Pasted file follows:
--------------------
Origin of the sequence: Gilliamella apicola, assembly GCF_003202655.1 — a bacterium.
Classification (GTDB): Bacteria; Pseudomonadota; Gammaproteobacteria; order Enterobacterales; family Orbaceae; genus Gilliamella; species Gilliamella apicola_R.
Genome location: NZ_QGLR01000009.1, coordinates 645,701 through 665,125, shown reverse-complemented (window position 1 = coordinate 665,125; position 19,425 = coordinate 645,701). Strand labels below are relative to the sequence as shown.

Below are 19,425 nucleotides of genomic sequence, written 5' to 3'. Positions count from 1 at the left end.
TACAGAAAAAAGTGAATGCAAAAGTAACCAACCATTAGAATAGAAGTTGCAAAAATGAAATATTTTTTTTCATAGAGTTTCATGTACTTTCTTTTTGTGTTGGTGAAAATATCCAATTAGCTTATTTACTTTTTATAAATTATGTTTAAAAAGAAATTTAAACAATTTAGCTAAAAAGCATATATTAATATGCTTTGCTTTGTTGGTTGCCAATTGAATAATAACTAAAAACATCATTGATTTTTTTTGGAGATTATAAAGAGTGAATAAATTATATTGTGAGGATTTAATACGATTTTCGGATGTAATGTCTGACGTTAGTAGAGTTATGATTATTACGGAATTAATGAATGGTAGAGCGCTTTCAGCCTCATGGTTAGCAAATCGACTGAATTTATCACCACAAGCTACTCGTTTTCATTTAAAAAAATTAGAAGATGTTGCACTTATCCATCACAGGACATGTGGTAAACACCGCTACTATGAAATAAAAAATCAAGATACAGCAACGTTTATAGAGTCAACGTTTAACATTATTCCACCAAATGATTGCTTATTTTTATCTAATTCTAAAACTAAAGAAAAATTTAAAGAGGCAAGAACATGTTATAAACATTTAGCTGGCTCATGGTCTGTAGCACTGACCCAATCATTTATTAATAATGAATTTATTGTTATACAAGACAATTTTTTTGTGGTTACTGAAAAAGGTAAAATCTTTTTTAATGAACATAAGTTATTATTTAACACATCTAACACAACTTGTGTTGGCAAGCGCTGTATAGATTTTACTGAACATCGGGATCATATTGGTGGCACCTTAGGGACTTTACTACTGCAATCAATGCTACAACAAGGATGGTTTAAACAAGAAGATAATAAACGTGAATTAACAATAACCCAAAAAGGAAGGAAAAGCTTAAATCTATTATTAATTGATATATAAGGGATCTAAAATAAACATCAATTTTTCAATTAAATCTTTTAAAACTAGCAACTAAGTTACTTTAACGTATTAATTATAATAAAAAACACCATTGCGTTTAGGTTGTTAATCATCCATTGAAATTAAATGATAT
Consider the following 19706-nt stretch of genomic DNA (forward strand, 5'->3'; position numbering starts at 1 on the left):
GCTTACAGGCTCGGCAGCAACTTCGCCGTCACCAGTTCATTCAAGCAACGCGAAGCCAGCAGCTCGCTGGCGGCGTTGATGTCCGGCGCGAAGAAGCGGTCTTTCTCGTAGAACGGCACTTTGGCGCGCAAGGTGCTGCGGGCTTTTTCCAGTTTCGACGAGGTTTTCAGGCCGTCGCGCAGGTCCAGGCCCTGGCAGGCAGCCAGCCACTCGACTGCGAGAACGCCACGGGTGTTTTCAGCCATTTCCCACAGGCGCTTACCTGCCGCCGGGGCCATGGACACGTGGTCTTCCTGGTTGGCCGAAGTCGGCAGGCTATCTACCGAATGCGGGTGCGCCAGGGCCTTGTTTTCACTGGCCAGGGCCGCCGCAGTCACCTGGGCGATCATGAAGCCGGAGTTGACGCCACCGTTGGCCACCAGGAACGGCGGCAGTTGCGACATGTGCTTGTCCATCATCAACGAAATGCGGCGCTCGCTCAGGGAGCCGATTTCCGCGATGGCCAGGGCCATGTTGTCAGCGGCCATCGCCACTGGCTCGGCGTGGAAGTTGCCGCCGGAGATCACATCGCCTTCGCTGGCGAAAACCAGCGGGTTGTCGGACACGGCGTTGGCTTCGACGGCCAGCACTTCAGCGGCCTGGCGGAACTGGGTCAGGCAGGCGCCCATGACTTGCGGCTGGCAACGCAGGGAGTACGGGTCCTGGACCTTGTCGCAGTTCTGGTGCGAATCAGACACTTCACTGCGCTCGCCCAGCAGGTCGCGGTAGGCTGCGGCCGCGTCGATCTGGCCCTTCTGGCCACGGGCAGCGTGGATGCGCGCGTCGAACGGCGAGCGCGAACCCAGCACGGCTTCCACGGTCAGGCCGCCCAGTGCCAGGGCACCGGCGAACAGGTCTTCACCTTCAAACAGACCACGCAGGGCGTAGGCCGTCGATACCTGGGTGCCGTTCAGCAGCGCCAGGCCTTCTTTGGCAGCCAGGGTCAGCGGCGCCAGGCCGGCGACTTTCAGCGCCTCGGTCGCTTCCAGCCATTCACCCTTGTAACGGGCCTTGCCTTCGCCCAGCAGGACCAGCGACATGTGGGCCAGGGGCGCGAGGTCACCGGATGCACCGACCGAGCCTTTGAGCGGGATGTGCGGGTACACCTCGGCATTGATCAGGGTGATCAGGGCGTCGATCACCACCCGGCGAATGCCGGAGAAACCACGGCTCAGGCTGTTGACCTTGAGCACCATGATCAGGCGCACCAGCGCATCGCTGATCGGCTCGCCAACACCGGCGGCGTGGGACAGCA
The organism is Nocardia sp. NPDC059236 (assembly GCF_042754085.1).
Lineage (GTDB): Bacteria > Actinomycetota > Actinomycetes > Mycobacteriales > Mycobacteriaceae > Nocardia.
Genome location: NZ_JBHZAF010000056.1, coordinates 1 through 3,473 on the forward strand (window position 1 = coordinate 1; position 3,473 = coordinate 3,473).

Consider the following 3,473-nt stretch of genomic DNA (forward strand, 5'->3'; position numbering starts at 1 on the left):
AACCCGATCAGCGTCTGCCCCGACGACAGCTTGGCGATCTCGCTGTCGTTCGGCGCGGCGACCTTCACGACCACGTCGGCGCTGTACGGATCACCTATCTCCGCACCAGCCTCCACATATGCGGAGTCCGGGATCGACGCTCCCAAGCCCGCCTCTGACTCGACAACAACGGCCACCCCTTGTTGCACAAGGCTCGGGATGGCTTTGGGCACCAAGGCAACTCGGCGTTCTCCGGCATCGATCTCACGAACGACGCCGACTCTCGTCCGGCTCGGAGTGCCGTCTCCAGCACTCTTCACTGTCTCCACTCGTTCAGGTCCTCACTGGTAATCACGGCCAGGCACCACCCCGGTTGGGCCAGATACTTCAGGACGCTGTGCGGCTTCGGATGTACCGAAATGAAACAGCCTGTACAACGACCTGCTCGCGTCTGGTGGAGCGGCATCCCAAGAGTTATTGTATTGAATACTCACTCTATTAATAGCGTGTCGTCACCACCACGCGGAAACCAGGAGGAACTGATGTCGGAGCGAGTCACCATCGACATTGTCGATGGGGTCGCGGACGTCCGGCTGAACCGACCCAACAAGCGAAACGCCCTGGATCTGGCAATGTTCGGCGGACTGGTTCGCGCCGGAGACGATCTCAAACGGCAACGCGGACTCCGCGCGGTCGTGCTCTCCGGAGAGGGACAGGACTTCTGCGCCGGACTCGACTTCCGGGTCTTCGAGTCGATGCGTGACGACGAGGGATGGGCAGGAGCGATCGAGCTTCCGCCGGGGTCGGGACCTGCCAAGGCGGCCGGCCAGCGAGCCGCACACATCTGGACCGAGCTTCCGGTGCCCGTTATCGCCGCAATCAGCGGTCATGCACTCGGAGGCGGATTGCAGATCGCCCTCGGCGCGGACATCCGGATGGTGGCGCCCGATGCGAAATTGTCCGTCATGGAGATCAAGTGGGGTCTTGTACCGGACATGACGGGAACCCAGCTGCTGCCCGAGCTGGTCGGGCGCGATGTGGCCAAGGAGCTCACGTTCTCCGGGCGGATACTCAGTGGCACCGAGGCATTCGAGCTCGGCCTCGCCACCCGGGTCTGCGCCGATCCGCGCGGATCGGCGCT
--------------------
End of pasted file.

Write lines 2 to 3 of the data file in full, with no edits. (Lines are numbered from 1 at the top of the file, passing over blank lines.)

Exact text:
Classification (GTDB): Bacteria; Pseudomonadota; Gammaproteobacteria; order Enterobacterales; family Orbaceae; genus Gilliamella; species Gilliamella apicola_R.
Genome location: NZ_QGLR01000009.1, coordinates 645,701 through 665,125, shown reverse-complemented (window position 1 = coordinate 665,125; position 19,425 = coordinate 645,701). Strand labels below are relative to the sequence as shown.